No. Diabetic retinopahty is an end-result of poor blood sugar control over years. The disease leads to leaking blood vessels and decreased oxygen in the retina. This in turn can cause the growth of new blood vessels that also leak, and can cause varying levels of vision loss. No over-the-counter remedy exists. Treatment includes blood sugar control and laser surgery if necessary. Read more...
Prevention. The best way to deal with diabetic eye disease is to prevent it. The only way to do that is to have very tight blood sugar control. And to prevent vision damage or loss, you must see an ophthalmologist every year. If we find problems in the early phase, laser will prevent damage! Read more...
Diabetic retinopathy. The best thing for anyone with diabetes to do to prevent retinopathy is to keep their blood sugars under tight control. Long term studies have shown that individuals who have had many years of normal blood sugars and normal a1c's have a very low incidence of diabetic retinopathy. Other than that, it is essential that all diabetics have a dilated eye examination at least on a yearly basis. Read more...

Why do I still have blurriness if diabetic retinopathy laser done?

Eye blurriness. I think that you need to call the ophthalmologist (o) who did your laser treatment for an answer. You o would be in a better position to answer your question and may provide an answer that will help you. Good luck. Read more...
Control Risk Factors. Tight control of glucose can help prevent or delay the onset of retinopathy. Control of blood pressure and cholesterol are also important factors. Treatment options are in-office laser, intraocular injections, and vitrectomy surgery, depending on the severity. Laser is proven to reduce the risk of vision loss, but may not actually improve vision. Continue to follow up with your eyemd. Read more...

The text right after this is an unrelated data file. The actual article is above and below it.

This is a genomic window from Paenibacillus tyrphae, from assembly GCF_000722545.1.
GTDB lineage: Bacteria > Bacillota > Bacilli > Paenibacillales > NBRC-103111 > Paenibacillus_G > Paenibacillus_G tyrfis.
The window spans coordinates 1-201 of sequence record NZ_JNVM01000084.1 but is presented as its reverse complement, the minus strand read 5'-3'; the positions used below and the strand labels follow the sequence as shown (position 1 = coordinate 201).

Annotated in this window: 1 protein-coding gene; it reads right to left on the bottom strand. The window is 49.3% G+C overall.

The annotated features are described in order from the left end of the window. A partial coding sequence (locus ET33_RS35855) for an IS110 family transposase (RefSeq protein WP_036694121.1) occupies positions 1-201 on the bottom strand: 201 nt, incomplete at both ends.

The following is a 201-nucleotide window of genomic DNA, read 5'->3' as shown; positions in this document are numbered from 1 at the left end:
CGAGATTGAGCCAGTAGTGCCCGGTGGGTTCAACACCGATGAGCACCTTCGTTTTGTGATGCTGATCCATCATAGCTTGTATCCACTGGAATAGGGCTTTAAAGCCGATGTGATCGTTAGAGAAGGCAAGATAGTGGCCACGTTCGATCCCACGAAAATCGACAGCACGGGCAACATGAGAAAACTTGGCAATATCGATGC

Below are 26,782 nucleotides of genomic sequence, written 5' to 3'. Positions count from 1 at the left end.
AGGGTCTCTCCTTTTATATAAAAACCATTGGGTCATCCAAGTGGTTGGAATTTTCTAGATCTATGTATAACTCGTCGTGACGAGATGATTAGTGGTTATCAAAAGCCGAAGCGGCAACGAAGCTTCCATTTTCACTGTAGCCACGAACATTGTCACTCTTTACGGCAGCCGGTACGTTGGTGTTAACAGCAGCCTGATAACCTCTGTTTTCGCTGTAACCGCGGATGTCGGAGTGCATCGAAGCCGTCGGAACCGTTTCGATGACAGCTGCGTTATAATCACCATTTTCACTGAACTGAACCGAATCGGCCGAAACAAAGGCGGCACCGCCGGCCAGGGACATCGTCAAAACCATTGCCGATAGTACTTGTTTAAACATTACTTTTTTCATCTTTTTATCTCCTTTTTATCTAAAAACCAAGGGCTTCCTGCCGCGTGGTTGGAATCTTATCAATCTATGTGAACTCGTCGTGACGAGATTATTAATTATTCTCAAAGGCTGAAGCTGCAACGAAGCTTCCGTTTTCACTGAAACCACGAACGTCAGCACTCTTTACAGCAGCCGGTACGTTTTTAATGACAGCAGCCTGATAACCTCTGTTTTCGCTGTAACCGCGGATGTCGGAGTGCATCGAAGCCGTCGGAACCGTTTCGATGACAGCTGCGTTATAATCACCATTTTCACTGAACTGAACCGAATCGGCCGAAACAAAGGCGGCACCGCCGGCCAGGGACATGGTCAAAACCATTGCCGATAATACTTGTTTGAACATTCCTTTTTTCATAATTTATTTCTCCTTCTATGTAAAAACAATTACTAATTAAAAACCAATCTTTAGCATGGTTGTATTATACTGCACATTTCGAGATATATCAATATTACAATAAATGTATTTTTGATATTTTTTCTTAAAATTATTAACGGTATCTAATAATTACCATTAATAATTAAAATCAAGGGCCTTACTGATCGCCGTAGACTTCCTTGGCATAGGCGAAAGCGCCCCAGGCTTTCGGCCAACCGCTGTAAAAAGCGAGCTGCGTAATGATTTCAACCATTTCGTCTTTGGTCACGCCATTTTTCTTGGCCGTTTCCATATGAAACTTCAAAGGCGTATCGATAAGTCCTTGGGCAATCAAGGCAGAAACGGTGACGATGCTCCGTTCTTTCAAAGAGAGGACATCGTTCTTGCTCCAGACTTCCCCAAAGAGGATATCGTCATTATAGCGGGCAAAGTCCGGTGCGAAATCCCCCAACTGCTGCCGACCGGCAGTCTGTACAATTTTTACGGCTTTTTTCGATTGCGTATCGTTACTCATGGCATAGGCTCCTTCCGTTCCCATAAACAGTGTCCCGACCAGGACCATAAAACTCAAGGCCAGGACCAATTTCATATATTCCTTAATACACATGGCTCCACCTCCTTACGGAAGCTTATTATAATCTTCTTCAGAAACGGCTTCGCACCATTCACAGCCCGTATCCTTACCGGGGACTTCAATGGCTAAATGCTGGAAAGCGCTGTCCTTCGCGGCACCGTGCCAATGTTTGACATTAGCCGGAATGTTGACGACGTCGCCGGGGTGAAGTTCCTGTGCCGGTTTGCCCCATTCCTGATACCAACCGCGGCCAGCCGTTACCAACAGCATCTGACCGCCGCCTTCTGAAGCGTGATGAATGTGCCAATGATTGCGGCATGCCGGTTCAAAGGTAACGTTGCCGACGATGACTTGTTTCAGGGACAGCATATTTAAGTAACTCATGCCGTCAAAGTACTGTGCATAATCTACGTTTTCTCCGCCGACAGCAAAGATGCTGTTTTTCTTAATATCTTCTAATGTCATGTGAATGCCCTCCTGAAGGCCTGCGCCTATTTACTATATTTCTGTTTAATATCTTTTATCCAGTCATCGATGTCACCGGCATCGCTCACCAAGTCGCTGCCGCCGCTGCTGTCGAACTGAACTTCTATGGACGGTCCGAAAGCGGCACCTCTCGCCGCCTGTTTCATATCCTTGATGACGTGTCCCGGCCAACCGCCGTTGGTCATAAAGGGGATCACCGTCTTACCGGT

I had diabetic retinopathy laser done, but still blurriness prevails. What is wrong?

Takes time, sometime. I wish you the best. LASER for diabetic retinopathy has 2 goals, neither is to improve vision. When applied to the macula, it is to reduce macular edema. When applied to the outer retina, it is to minimize NEW abnormal vessels because they bleed easily. These LASERS are not LASIK, which is applied to cornea to eliminate glasses. Lucentis, (ranibizumab) Might improve vision. Diabetes and BP control are critica. Read more...

What are your treatment options for diabetic retinopathy?

It depends. Diabetic macular edema may need focal laser treatment and/or intravitreal injection of medication directly into eye. Proliferative diabetic retinopathy may need in-office laser or vitrectomy surgery in the operating room. This disease needs a retina specialist's expertise. Read more...

How long is the recovery time after a diabetic retinopathy treatment?

Depends. It depends on the extent of diabetic retinopathy, type of treatment and presence of other comorbidities. There may be no complete recovery in terms of vision restoration. Your ophthalmologist (eye doctor) should be able to outline stages of recovery from the intervention. Read more...
Depends. Recovery time depends on what kind of treatment was performed. It usually takes at least a few weeks or months to see full improvement. Read more...
Recovery time varies. Recover time will vary depending on many factors including age, general health of the patient, infection control, smoker or not, blood sugar control, the exact type of procedure, and post-operative and follow up care. Discuss it with your surgeon and get their opinion as to what they feel is a reasonable recovery time for you. Read more...